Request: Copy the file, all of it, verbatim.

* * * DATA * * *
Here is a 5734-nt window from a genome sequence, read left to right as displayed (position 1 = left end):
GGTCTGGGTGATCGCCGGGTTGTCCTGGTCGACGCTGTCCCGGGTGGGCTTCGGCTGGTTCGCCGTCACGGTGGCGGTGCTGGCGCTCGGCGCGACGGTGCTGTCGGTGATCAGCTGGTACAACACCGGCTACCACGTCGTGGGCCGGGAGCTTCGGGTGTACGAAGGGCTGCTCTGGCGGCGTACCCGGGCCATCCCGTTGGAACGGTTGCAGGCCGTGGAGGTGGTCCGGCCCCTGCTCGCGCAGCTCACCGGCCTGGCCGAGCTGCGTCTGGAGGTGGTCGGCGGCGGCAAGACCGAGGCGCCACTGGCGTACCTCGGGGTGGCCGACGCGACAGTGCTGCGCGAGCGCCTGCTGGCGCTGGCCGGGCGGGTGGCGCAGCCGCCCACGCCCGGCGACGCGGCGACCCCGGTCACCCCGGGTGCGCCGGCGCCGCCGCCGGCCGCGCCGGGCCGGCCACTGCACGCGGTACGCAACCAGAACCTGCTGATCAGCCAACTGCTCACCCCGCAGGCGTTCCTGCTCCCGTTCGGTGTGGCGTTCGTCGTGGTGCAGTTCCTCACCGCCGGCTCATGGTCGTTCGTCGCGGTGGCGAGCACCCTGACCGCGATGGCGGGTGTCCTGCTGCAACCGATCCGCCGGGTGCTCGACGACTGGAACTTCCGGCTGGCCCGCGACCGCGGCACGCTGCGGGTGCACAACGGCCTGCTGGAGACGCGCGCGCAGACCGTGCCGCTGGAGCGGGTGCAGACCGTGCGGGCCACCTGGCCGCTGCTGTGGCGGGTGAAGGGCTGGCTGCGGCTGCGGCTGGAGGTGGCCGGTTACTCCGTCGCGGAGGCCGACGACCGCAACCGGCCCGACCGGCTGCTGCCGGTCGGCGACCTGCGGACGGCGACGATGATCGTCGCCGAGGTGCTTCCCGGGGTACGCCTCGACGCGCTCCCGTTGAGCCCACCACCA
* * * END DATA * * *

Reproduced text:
Here is a 5734-nt window from a genome sequence, read left to right as displayed (position 1 = left end):
GGTCTGGGTGATCGCCGGGTTGTCCTGGTCGACGCTGTCCCGGGTGGGCTTCGGCTGGTTCGCCGTCACGGTGGCGGTGCTGGCGCTCGGCGCGACGGTGCTGTCGGTGATCAGCTGGTACAACACCGGCTACCACGTCGTGGGCCGGGAGCTTCGGGTGTACGAAGGGCTGCTCTGGCGGCGTACCCGGGCCATCCCGTTGGAACGGTTGCAGGCCGTGGAGGTGGTCCGGCCCCTGCTCGCGCAGCTCACCGGCCTGGCCGAGCTGCGTCTGGAGGTGGTCGGCGGCGGCAAGACCGAGGCGCCACTGGCGTACCTCGGGGTGGCCGACGCGACAGTGCTGCGCGAGCGCCTGCTGGCGCTGGCCGGGCGGGTGGCGCAGCCGCCCACGCCCGGCGACGCGGCGACCCCGGTCACCCCGGGTGCGCCGGCGCCGCCGCCGGCCGCGCCGGGCCGGCCACTGCACGCGGTACGCAACCAGAACCTGCTGATCAGCCAACTGCTCACCCCGCAGGCGTTCCTGCTCCCGTTCGGTGTGGCGTTCGTCGTGGTGCAGTTCCTCACCGCCGGCTCATGGTCGTTCGTCGCGGTGGCGAGCACCCTGACCGCGATGGCGGGTGTCCTGCTGCAACCGATCCGCCGGGTGCTCGACGACTGGAACTTCCGGCTGGCCCGCGACCGCGGCACGCTGCGGGTGCACAACGGCCTGCTGGAGACGCGCGCGCAGACCGTGCCGCTGGAGCGGGTGCAGACCGTGCGGGCCACCTGGCCGCTGCTGTGGCGGGTGAAGGGCTGGCTGCGGCTGCGGCTGGAGGTGGCCGGTTACTCCGTCGCGGAGGCCGACGACCGCAACCGGCCCGACCGGCTGCTGCCGGTCGGCGACCTGCGGACGGCGACGATGATCGTCGCCGAGGTGCTTCCCGGGGTACGCCTCGACGCGCTCCCGTTGAGCCCACCACCA